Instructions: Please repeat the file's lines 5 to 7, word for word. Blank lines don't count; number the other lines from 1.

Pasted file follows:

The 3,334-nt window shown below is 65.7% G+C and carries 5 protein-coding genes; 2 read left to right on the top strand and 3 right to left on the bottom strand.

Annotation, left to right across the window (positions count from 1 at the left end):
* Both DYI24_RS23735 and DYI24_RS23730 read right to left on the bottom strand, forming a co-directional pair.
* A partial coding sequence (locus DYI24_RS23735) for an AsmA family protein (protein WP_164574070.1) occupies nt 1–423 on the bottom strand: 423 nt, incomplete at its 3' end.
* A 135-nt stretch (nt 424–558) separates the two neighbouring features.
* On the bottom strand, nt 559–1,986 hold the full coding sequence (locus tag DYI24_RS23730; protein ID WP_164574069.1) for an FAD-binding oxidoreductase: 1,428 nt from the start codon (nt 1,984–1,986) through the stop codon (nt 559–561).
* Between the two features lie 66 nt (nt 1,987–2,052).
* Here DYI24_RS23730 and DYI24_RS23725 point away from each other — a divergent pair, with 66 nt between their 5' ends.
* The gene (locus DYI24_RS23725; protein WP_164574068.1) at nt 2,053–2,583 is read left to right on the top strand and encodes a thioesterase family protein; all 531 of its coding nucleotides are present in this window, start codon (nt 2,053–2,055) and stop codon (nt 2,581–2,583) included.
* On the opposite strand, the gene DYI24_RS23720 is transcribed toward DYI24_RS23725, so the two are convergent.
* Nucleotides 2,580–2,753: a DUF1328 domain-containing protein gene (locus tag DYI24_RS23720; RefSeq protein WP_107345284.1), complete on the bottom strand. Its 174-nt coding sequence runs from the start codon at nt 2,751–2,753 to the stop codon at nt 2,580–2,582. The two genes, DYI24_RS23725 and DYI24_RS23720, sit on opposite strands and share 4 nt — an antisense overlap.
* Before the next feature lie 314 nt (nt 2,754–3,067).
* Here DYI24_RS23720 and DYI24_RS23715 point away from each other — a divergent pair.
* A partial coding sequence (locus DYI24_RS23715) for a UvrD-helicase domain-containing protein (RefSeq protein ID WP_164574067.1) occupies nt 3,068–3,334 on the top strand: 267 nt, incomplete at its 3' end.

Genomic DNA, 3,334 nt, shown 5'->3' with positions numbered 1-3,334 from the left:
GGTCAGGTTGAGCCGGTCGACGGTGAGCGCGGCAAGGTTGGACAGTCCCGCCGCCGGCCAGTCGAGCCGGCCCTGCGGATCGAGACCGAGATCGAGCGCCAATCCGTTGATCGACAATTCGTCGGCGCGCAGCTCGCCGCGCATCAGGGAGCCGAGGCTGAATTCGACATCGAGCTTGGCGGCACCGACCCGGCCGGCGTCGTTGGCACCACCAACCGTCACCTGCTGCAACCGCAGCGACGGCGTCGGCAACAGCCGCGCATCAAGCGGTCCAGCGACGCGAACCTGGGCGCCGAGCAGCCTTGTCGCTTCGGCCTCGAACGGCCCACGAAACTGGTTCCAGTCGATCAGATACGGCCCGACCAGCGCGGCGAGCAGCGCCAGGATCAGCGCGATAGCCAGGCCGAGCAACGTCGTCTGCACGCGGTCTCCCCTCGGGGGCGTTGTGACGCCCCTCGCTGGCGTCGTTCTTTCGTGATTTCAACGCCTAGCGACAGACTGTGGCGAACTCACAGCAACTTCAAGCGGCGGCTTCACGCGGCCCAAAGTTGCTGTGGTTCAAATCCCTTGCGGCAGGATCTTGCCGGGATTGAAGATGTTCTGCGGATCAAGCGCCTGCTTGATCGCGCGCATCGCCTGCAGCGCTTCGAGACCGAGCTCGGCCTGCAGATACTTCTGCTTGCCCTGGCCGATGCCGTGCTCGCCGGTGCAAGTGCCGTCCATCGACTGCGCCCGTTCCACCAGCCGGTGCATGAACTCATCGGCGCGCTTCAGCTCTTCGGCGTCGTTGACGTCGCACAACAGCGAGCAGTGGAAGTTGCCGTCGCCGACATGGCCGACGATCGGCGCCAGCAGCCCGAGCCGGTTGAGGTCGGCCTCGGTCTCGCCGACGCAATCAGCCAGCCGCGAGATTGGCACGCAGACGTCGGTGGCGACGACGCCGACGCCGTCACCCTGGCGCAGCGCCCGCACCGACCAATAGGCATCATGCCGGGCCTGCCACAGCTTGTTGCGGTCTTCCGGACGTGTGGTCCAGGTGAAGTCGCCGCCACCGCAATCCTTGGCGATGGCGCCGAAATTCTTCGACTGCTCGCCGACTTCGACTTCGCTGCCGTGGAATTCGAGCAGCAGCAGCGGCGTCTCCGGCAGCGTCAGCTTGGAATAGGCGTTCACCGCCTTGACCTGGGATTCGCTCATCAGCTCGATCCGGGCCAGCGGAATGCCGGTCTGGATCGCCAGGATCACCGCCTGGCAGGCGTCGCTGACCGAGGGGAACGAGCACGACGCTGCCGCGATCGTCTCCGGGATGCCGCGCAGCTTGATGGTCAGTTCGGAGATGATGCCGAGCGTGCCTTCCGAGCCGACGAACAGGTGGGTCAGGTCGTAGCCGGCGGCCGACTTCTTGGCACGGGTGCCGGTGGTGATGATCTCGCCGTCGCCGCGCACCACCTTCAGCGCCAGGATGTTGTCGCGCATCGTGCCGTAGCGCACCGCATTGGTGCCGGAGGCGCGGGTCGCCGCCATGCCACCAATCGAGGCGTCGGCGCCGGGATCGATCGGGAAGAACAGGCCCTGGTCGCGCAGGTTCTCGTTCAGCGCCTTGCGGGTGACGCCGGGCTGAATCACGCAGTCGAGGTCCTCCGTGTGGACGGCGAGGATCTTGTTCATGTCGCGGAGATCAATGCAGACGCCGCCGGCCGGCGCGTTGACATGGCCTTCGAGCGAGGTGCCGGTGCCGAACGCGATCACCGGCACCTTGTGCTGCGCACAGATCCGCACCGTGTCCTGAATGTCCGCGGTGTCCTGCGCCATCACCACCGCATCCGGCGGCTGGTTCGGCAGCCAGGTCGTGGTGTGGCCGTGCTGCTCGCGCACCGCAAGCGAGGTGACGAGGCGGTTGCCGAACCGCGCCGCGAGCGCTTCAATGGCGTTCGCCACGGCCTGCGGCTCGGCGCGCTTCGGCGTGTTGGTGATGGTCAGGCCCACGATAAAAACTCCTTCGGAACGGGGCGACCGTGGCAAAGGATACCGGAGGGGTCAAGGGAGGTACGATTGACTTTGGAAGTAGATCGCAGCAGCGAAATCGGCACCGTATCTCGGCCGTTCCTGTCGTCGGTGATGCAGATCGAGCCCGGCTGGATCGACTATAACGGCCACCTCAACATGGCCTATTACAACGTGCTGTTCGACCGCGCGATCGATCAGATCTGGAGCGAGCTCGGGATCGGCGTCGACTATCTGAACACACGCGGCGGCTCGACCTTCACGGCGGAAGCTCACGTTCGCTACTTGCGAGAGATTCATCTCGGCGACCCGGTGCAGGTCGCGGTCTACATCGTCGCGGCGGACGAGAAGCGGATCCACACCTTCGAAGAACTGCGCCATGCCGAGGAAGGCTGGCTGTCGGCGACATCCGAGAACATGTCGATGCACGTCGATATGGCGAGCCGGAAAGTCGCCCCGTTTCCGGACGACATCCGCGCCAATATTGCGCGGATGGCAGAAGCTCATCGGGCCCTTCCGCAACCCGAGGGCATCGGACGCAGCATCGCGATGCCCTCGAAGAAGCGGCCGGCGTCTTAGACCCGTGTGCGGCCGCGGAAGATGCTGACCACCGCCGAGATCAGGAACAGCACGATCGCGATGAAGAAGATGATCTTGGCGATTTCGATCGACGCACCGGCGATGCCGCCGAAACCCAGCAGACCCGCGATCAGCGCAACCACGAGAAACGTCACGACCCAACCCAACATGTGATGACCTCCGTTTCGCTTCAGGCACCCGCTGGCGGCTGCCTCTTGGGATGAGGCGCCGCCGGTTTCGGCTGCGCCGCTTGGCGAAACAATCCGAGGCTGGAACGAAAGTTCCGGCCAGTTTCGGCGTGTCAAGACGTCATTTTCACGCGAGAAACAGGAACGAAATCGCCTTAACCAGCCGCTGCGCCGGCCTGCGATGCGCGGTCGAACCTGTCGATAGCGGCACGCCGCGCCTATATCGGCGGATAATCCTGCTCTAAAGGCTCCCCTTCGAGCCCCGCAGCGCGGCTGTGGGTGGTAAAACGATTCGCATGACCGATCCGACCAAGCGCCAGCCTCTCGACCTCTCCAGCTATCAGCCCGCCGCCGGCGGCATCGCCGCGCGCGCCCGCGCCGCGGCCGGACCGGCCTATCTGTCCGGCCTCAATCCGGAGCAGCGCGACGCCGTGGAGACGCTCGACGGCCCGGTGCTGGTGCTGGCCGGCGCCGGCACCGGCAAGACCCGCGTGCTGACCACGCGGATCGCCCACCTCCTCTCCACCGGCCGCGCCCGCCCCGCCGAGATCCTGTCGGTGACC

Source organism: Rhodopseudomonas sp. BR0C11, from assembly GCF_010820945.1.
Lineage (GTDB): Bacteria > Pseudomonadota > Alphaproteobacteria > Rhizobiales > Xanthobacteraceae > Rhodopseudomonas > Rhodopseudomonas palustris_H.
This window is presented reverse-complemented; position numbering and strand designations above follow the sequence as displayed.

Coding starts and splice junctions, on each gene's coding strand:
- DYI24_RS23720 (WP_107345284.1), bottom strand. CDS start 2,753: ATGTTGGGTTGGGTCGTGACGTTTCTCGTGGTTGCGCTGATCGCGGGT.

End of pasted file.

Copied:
* A 135-nt stretch (nt 424–558) separates the two neighbouring features.
* On the bottom strand, nt 559–1,986 hold the full coding sequence (locus tag DYI24_RS23730; protein ID WP_164574069.1) for an FAD-binding oxidoreductase: 1,428 nt from the start codon (nt 1,984–1,986) through the stop codon (nt 559–561).
* Between the two features lie 66 nt (nt 1,987–2,052).